companies were so sure that they knew it all, that because they
had the money, because they had the experience and because
they had the brains, they thought they could dictate how society
would use the new technologies that they would chose to
develop. Take it or leave it was their motto. Time has proven
That example should make us think twice about how we see
ourselves develop over the next decades. Clinging on to what
once was has never been a good survival strategy.
This goes for broadcasters, but it also applies to independent
production companies. In the new media world that we will be
confronted with, we will need to create compelling media
experiences that go far beyond the traditional documentary
format, media products that take into account different media
consumption patterns and find ways to make our stories work in
a multiplatform environment. That’s quite a challenge and it can
only be answered by being innovative and by using the creative
input that comes from different sources and by working very
When I started in the business I could detect three sizes of
production companies. The first one I would call the big boys.
These were indeed the blue chip companies (often founded by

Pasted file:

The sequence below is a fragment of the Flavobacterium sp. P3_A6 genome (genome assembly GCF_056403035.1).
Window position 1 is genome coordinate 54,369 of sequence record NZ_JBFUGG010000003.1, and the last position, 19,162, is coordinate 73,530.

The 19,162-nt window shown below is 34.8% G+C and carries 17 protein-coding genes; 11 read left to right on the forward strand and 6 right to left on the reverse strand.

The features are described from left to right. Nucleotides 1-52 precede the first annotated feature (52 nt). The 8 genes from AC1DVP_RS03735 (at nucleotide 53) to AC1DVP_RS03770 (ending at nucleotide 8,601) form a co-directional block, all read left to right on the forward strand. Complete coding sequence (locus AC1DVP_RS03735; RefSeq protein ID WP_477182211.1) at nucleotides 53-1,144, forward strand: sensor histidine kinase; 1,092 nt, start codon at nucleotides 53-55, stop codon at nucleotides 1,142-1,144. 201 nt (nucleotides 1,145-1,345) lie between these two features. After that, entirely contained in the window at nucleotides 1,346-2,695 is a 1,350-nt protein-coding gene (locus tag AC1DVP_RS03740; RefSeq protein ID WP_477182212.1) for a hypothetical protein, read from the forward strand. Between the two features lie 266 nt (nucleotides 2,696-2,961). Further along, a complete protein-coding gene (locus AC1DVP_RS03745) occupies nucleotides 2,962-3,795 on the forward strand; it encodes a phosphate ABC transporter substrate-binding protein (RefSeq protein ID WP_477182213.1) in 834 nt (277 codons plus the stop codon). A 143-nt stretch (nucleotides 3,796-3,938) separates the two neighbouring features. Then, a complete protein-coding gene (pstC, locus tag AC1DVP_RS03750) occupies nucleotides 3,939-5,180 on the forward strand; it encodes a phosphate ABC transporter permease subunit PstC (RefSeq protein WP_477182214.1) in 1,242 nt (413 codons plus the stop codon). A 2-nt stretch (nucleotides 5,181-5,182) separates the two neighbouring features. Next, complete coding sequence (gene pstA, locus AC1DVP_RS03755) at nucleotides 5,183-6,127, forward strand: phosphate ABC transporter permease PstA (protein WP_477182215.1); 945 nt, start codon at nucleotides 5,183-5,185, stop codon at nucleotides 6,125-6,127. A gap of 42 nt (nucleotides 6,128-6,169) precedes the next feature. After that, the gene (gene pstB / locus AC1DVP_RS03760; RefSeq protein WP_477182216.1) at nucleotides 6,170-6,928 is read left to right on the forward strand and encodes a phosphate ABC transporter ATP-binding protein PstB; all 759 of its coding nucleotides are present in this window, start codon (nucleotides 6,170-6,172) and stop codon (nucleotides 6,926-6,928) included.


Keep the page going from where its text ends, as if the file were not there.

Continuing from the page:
former commissioning editors who left the broadcaster and
started on their own). They were producers who had privileged
relations with the broadcasters. They seldom had to pitch, or
did not really have a hard time when they had to do so,
because indeed they were serious, well organised and well
structured. No harm in having them around and every big
language territory had a limited number of them. But because
they were so big they were also rather expensive to work with
and therefore could not cater for the poorer slots.
companies came in.
Let me now first jump to the other side of the spectrum where in
those days already, one would find the idealists, the
experimentalists; the people who were fond of media but who
had no real intention to make a direct living out of it. Very often
they would be very close to the art world and live either from
somebody else’s income or from state subsidy. Their products
where seldom to be seem on the regular screens but they
would form the environment in which new techniques and forms
of storytelling would be invented and would be tested. But this
was a rather small group indeed.
In the middle, there would be a rather large group of medium